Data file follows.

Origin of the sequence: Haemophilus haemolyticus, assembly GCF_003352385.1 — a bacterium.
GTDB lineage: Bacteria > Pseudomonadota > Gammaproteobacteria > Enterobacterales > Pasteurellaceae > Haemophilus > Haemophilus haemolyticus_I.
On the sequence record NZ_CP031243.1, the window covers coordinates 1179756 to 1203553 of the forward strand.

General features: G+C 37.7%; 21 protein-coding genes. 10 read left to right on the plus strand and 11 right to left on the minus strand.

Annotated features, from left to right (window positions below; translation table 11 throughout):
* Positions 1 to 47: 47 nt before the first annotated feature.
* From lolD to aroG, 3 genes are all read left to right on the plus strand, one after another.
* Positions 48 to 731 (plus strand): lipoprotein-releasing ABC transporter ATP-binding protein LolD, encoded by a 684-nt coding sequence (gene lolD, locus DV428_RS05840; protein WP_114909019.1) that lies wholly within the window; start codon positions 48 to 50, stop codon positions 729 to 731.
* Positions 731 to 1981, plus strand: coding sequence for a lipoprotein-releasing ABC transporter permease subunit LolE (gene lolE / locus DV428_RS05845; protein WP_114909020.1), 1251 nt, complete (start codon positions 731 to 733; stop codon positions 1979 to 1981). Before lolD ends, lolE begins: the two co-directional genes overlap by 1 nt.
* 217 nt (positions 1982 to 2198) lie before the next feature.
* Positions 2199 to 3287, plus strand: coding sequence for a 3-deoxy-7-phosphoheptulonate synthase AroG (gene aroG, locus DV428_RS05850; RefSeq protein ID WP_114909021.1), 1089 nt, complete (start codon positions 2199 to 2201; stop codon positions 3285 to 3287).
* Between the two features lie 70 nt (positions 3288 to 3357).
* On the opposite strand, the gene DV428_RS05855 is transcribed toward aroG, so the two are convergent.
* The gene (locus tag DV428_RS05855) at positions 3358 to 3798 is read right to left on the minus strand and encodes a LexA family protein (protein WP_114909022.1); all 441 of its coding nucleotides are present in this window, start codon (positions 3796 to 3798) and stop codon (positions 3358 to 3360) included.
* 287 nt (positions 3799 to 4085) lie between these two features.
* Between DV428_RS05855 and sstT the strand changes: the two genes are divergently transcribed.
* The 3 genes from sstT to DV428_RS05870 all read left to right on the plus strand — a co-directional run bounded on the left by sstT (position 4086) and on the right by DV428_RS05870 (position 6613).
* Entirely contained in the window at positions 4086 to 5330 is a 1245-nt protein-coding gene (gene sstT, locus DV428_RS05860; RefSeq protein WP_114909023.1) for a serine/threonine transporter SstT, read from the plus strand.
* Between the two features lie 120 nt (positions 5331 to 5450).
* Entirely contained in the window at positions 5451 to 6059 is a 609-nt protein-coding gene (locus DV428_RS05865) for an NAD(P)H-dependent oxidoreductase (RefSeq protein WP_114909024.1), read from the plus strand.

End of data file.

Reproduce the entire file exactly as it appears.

Origin of the sequence: Haemophilus haemolyticus, assembly GCF_003352385.1 — a bacterium.
GTDB lineage: Bacteria > Pseudomonadota > Gammaproteobacteria > Enterobacterales > Pasteurellaceae > Haemophilus > Haemophilus haemolyticus_I.
On the sequence record NZ_CP031243.1, the window covers coordinates 1179756 to 1203553 of the forward strand.

General features: G+C 37.7%; 21 protein-coding genes. 10 read left to right on the plus strand and 11 right to left on the minus strand.

Annotated features, from left to right (window positions below; translation table 11 throughout):
* Positions 1 to 47: 47 nt before the first annotated feature.
* From lolD to aroG, 3 genes are all read left to right on the plus strand, one after another.
* Positions 48 to 731 (plus strand): lipoprotein-releasing ABC transporter ATP-binding protein LolD, encoded by a 684-nt coding sequence (gene lolD, locus DV428_RS05840; protein WP_114909019.1) that lies wholly within the window; start codon positions 48 to 50, stop codon positions 729 to 731.
* Positions 731 to 1981, plus strand: coding sequence for a lipoprotein-releasing ABC transporter permease subunit LolE (gene lolE / locus DV428_RS05845; protein WP_114909020.1), 1251 nt, complete (start codon positions 731 to 733; stop codon positions 1979 to 1981). Before lolD ends, lolE begins: the two co-directional genes overlap by 1 nt.
* 217 nt (positions 1982 to 2198) lie before the next feature.
* Positions 2199 to 3287, plus strand: coding sequence for a 3-deoxy-7-phosphoheptulonate synthase AroG (gene aroG, locus DV428_RS05850; RefSeq protein ID WP_114909021.1), 1089 nt, complete (start codon positions 2199 to 2201; stop codon positions 3285 to 3287).
* Between the two features lie 70 nt (positions 3288 to 3357).
* On the opposite strand, the gene DV428_RS05855 is transcribed toward aroG, so the two are convergent.
* The gene (locus tag DV428_RS05855) at positions 3358 to 3798 is read right to left on the minus strand and encodes a LexA family protein (protein WP_114909022.1); all 441 of its coding nucleotides are present in this window, start codon (positions 3796 to 3798) and stop codon (positions 3358 to 3360) included.
* 287 nt (positions 3799 to 4085) lie between these two features.
* Between DV428_RS05855 and sstT the strand changes: the two genes are divergently transcribed.
* The 3 genes from sstT to DV428_RS05870 all read left to right on the plus strand — a co-directional run bounded on the left by sstT (position 4086) and on the right by DV428_RS05870 (position 6613).
* Entirely contained in the window at positions 4086 to 5330 is a 1245-nt protein-coding gene (gene sstT, locus DV428_RS05860; RefSeq protein WP_114909023.1) for a serine/threonine transporter SstT, read from the plus strand.
* Between the two features lie 120 nt (positions 5331 to 5450).
* Entirely contained in the window at positions 5451 to 6059 is a 609-nt protein-coding gene (locus DV428_RS05865) for an NAD(P)H-dependent oxidoreductase (RefSeq protein WP_114909024.1), read from the plus strand.